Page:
The English Experience of Feudalism

Michael Bennett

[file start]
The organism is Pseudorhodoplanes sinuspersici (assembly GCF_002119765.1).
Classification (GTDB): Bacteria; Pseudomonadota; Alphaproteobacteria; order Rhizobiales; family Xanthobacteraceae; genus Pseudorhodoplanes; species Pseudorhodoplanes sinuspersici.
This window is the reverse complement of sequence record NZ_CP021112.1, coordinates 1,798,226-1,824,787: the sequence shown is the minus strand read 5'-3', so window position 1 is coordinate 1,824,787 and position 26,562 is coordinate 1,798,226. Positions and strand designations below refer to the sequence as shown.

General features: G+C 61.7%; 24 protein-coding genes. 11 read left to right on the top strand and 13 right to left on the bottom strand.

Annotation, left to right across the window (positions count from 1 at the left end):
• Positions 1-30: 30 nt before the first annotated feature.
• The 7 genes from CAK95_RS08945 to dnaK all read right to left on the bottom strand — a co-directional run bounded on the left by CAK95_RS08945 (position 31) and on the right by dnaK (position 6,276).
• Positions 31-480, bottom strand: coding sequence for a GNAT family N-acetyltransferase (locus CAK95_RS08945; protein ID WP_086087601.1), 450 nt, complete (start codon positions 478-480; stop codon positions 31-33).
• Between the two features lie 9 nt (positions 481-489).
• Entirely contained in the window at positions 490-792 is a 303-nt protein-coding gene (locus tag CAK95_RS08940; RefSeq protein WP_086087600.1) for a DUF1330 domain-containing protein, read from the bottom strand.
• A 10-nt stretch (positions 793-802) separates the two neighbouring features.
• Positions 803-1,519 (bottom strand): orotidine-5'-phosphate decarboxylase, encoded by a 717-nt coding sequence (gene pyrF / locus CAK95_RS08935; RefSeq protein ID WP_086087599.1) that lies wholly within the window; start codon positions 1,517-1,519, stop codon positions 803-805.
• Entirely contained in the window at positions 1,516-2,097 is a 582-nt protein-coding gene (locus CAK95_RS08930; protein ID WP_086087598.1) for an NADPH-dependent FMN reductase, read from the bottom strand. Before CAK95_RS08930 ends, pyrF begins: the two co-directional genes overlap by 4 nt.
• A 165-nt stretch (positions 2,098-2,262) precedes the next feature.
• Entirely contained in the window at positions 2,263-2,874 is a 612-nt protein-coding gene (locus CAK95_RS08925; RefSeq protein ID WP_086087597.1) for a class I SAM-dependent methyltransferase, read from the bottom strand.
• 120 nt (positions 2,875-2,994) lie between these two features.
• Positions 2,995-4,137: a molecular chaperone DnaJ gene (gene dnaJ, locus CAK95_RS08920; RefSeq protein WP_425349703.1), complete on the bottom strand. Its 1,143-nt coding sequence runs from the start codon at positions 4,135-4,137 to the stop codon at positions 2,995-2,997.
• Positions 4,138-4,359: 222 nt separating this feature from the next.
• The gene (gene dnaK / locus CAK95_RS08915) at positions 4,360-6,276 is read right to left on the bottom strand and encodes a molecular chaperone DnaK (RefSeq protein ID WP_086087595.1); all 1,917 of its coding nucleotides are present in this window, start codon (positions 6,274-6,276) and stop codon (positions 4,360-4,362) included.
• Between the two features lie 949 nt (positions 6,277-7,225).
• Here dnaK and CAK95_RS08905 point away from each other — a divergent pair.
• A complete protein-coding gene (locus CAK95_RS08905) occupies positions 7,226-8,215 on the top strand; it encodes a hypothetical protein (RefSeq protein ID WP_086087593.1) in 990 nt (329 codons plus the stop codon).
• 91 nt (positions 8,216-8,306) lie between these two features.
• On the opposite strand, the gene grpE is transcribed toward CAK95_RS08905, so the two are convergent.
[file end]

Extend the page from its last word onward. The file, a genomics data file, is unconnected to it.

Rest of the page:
English   scholarship has never been comfortable with feudalism. Anglo-Saxon distrust   of all grand theorising is well-established, and so protean a concept as   feudalism inevitably gives grounds for such diffidence. Almost a hundred   years ago the redoubtable J.H. Round lent his authority to the narrow,   institutional definition of the term.l Even F.W. Maitland, elsewhere rather   more adventurous, at one stage claimed rather whimsically that 'the feudal   system' was simply an early 'essay in comparative jurisprudence', .which   attained 'its most perfect development' in the middle of the nineteenth   century.2 Despite the convenience of the term in titles of books and courses,   subsequent generations of English medievalists have tended to heed his   advice, for the most part limiting the use of the term 'feudal' to describe   the institutions and arrangements associated with the feudum or fief. It is   presumably significant that the ancien regime in England never experienced   the sort of revolutionary challenge which elsewhere gave ideological force to   a more broadly conceived notion of feudalism.

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